What you sow is not brought to life unless it dies.
And what you sow is not the body that is to be
but a bare kernel of wheat, perhaps, or of some other kind.
So also is the resurrection of the dead.
It is sown corruptible; it is raised incorruptible.
It is sown dishonorable; it is raised glorious.
It is sown weak; it is raised powerful.
It is sown a natural body; it is raised a spiritual body.
If there is a natural body, there is also a spiritual one.
So, too, it is written,
“The first man, Adam, became a living being,”
the last Adam a life-giving spirit.
But the spiritual was not first;
rather the natural and then the spiritual.
The first man was from the earth, earthly;
the second man, from heaven.
As was the earthly one, so also are the earthly,
and as is the heavenly one, so also are the heavenly.
Just as we have borne the image of the earthly one,
we shall also bear the image of the heavenly one.

Responsorial Psalm
ps 56:10c-12, 13-14

R. (14) I will walk in the presence of God, in the light of the living.
Now I know that God is with me.
In God, in whose promise I glory,
in God I trust without fear;
what can flesh do against me?
R. I will walk in the presence of God, in the light of the living.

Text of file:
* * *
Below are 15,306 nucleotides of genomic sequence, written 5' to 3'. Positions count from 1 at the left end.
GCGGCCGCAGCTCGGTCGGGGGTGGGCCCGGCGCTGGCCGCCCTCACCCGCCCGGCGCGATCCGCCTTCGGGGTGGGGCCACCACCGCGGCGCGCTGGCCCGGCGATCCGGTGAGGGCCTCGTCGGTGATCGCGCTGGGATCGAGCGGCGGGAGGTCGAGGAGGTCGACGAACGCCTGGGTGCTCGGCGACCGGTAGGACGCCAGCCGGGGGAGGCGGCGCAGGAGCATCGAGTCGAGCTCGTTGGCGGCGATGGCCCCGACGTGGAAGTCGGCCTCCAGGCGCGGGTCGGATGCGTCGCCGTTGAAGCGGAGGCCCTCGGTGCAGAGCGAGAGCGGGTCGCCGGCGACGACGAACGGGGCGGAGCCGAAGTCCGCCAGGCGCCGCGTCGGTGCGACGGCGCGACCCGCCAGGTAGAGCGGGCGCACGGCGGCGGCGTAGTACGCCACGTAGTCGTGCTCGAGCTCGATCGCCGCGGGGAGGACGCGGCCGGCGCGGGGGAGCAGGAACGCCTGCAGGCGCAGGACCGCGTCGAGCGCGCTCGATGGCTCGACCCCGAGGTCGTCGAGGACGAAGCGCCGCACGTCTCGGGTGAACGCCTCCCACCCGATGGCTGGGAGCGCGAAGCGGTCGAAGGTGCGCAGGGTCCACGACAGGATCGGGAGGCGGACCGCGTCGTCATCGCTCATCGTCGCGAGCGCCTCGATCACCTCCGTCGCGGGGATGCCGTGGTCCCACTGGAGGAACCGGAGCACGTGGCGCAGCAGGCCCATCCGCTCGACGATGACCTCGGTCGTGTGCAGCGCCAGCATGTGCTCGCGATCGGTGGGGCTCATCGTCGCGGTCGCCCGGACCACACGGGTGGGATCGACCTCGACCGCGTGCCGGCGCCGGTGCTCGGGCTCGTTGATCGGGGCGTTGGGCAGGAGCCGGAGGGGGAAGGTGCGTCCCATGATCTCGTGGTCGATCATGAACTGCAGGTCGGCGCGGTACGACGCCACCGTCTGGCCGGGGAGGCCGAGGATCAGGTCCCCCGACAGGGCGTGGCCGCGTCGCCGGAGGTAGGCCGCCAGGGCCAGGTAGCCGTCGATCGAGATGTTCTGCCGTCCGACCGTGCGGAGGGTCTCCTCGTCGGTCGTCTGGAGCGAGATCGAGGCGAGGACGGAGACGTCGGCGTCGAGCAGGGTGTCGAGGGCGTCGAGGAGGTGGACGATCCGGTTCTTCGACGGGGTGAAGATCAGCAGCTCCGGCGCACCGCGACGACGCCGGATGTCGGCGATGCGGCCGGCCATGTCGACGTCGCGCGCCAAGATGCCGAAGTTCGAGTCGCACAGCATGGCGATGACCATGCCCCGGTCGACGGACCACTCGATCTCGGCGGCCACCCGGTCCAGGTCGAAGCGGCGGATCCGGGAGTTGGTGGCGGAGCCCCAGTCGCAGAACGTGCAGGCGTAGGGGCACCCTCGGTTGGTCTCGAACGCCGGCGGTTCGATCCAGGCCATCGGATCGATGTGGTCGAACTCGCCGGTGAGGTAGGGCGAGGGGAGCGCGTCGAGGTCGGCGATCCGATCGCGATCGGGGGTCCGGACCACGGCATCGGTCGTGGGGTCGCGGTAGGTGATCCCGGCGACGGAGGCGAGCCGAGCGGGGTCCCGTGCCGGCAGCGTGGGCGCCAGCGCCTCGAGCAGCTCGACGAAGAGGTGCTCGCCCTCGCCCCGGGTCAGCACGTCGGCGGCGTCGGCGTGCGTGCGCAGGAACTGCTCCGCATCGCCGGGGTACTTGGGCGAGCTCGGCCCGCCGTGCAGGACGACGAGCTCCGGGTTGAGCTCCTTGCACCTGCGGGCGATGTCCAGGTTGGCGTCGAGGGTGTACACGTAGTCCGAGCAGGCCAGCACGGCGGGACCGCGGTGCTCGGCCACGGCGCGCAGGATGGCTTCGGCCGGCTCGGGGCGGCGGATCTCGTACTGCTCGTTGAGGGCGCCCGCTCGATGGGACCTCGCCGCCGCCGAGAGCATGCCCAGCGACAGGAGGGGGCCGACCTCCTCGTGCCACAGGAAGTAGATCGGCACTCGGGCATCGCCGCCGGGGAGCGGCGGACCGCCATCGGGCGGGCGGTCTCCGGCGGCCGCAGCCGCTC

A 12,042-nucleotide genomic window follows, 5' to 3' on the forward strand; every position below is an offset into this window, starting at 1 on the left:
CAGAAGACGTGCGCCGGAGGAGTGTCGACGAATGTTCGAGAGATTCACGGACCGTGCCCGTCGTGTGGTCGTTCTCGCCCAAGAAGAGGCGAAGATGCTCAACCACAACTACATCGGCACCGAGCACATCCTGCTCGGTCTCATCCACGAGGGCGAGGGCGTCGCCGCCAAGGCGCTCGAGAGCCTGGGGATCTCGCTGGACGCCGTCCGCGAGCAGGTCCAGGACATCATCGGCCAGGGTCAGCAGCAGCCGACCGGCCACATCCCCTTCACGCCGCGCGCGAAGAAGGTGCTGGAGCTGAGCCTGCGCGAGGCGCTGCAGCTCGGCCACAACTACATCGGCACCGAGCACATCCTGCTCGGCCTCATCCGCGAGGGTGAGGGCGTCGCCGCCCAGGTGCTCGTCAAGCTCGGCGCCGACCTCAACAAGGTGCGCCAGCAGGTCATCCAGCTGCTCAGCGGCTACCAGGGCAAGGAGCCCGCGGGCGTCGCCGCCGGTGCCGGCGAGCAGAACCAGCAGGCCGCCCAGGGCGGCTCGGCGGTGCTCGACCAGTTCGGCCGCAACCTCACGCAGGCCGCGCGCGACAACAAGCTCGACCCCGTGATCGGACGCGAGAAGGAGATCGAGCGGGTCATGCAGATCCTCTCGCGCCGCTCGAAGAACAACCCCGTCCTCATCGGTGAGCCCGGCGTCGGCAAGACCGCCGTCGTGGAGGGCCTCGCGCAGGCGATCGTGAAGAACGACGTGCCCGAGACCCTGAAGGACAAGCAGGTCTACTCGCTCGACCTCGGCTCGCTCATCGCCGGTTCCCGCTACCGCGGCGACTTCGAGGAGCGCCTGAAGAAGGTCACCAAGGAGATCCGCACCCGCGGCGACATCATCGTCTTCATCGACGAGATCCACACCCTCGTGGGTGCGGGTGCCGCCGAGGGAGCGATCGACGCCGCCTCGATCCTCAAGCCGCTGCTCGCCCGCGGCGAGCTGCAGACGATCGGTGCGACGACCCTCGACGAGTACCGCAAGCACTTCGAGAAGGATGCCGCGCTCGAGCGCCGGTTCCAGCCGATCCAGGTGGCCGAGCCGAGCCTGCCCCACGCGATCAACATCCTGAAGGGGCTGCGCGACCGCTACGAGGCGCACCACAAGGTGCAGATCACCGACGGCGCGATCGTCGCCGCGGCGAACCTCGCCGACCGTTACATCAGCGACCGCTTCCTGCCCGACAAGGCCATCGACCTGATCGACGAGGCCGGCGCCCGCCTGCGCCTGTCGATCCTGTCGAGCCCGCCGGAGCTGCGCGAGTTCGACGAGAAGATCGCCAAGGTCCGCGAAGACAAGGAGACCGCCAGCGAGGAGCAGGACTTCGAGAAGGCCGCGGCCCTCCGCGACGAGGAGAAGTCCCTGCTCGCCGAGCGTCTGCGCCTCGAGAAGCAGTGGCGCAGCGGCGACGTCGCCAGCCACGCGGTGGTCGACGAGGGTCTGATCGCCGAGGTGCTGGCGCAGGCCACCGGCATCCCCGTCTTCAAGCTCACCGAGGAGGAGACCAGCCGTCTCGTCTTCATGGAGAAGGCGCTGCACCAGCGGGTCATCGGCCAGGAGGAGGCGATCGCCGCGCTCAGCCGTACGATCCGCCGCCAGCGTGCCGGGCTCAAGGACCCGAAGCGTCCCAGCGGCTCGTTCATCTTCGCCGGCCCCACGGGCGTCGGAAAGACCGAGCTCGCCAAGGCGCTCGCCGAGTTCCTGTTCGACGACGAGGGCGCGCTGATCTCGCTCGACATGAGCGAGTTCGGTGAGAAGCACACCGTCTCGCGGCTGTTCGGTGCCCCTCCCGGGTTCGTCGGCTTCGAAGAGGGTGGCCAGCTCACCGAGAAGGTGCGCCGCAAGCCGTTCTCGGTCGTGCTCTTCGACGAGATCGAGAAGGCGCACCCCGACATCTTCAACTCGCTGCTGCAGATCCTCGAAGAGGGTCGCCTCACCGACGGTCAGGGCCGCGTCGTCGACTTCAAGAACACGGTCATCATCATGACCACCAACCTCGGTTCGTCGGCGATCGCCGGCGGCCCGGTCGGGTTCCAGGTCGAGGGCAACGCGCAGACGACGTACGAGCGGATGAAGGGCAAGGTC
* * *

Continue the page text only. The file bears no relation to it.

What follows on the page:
I am bound, O God, by vows to you;
your thank offerings I will fulfill.
For you have rescued me from death,
my feet, too, from stumbling;
that I may walk before God in the light of the living.
R. I will walk in the presence of God, in the light of the living.

lk 8:4-15

When a large crowd gathered, with people from one town after another
journeying to Jesus, he spoke in a parable.
“A sower went out to sow his seed.
And as he sowed, some seed fell on the path and was trampled,
and the birds of the sky ate it up.
Some seed fell on rocky ground, and when it grew,
it withered for lack of moisture.
Some seed fell among thorns,
and the thorns grew with it and choked it.
And some seed fell on good soil, and when it grew,
it produced fruit a hundredfold.”
After saying this, he called out,
“Whoever has ears to hear ought to hear.”Then his disciples asked him
what the meaning of this parable might be.
He answered,
“Knowledge of the mysteries of the Kingdom of God
has been granted to you;
but to the rest, they are made known through parables
so that they may look but not see, and hear but not understand.“This is the meaning of the parable.
The seed is the word of God.
Those on the path are the ones who have heard,
but the Devil comes and takes away the word from their hearts
that they may not believe and be saved.
Those on rocky ground are the ones who, when they hear,
receive the word with joy, but they have no root;
they believe only for a time and fall away in time of temptation.
As for the seed that fell among thorns,
they are the ones who have heard, but as they go along,
they are choked by the anxieties and riches and pleasures of life,
and they fail to produce mature fruit.
But as for the seed that fell on rich soil,
they are the ones who, when they have heard the word,
embrace it with a generous and good heart,
and bear fruit through perseverance.”